January 24, 2010


Cole, Jonathan R., The Great American University: Its Rise to Preeminence, Its Indispensable National Role, Why It Must be Protected (New York: PublicAffairs, 2009) ("Whether the sources of their troubles originated from inside or outside the academy, the devaluation of the humanities was extremely an unfortunate result of the conflicts [i.e., the cultural wars on university campuses beginning in the 1960s]. Increasingly, universities were judged by their utilitarian value--their contributions to the education of professionals and to useful knowledge. There is nothing wrong with training professionals and discovering useful knowledge--both should be supported and celebrated--but at the same time, it would be a mistake not to acknowledge the critical role that the humanities and the social sciences play at the universities and in the large society." "Harder to quantify, but no less essential, the humanities are inextricable linked to the web of knowledge of a university. That is why any attempt by an emerging power nation, such as China, to build great universities without paying attention to the humanities is likely to fall short." Id. at 155. "The size of he health sciences relative to other disciplines has changed so much since the 1950s that many leaders of universities today wonder whether the tails (the medical centers) are now wagging the dogs (the universities themselves). Two features of medical schools in particular altered the landscape: the growth in the number of doctors affiliated with the medical schools who operated their research and clinical practices through the schools, and the close corporate or quasi-independent relationships between the medical schools, the larger universities, and affiliated hospitals." Id. at 158. "The structural balance of research universities became heavily weighted toward the medical centers and other health-related department and programs. These programs accounted for an increasingly large portion of the revenues and expenditures of the universities between 1960 and the turn of the twenty-first century. The Columbia University Medical Center, for example, which consists of the schools of medicine, public health, nursing, and dentistry, accounted for 13 percent of Columbia's total expenditures of $19 million in 1949-1950 and only 11 percent of $67 million by 1960-1961. By 1972-1973, the medical center accounted for over 37 percent of the total budget. Its share of the budget leveled off at around 40 percent until 1989-1990 and then took off again. By 1995-1996, the Columbia University Medical Center expenditures represented almost half of the $1.2 billion budget, and it would grow still further after that, so that in 2005-2006 it accounted for 54 percent of Columbia's $2.4 billion annual budget. Meanwhile, there was almost no external federal funding for the humanities, and little for the social sciences. That kind of quantitative difference translates into a major qualitative shift in the character of the university." Id. at 160-161 (citations omitted). "Americans have always been fascinated with inventions and scientific discovery, and we pride ourselves on our ability to find solutions to formidable problems. Yet most people do not know the origin of the most important discoveries of our time. Is it any wonder, given that the bestselling twentieth-century American history high-school textbooks devote more space to Madonna than to Watson and Crick, that our top university professors and researchers typically miss out on even their fifteen minutes of fame Nevertheless, we use products derived from ideas generated at our great research universities countless times a day--whether we realize it or not." Id. at 193. I do not know how a serious university administrator or faculty could not read this book. One would hope the general public would read it as well, but university faculty and administrators must read this book.).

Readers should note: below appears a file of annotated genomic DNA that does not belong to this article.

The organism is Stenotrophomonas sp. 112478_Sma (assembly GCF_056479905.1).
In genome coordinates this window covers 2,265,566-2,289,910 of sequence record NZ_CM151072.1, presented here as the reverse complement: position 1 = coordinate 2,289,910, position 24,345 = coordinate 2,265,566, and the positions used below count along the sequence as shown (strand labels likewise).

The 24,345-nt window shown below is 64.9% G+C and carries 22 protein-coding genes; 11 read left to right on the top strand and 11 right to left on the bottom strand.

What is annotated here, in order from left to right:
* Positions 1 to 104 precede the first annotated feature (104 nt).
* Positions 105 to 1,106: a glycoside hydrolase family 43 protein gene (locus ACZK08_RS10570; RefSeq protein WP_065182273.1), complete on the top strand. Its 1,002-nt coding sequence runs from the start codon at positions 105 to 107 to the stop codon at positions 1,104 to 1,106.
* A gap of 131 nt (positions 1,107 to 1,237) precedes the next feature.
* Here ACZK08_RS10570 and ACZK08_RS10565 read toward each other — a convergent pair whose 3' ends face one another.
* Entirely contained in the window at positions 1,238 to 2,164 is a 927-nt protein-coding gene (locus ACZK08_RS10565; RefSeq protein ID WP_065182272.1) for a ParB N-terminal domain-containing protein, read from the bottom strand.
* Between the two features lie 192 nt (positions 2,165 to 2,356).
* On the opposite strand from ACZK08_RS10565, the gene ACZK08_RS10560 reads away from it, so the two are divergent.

Menand, Louis, The Marketplace of Ideas: Reform and Resistance in the American University (New York: Norton, 2010) (Menand is primarily concerned with higher education in the liberal arts. Two of my criticisms of legal education, as followers of the Cosmopolitan Lawyer are aware, concern it devolving from professional school to trade school and it becoming increasingly anti-intellectual. Much of that is caused by poorly conceived and shortsighted market demands from the legal bar and law firms, who wants their new hires to be ready-made, billable lawyers on day one. However, another source is the decline of liberal arts education: it is difficult to built upon, or draw upon, a liberal arts education in law school when students do not come to law school with a liberal arts undergraduate education. So, though Menand is not concerned with legal education here, the book is a worthwhile read for those interested in legal education. "This book is an attempt to answer four questions about American higher education today. Why is it so hard to institute a general education curriculum? Why did the humanities undergo a crisis of legitimation? Why has 'interdisciplinary' become a magic word? And why do professors all tend to have the same politics" Id. at 16. "Almost any liberal arts field can be made non-liberal by turning it in the direction of some practical skill with which it is already associated. English departments can become writing programs, even publishing programs; pure mathematics can become applied mathematics, even engineering; sociology shades into social work; biology shades into medicine; political science and social theory leads to law and political administration; and so on. But conversely, and more importantly, any practical field can be made liberal simply by teaching it historically or theoretically. Many economics departments refuse to offer courses in accounting, despite student demand for them. It is felt that accounting is not a liberal art. Maybe not, but one must always remember the immortal dictum: Garbage is garbage, but the history of garbage is scholarship. Accounting is a trade, but the history of accounting is a subject of disinterested inquiry--a liberal art. And the accountant who knows something about the history of accounting will be a better account. That knowledge pays off in the marketplace. Similarly, future lawyers benefit from learning about the philosophical aspects of the law, just as literature majors learns about poetry by writing poems. Id. at 55-56. "The divorce between liberalism and professionalism as educational missions rests on a superstition: that the practical is the enemy of the true. This is nonsense. Disinterestedness is perfectly consistent with practical ambition, and practical ambitions are perfectly consistent with disinterestedness." Id. at 57).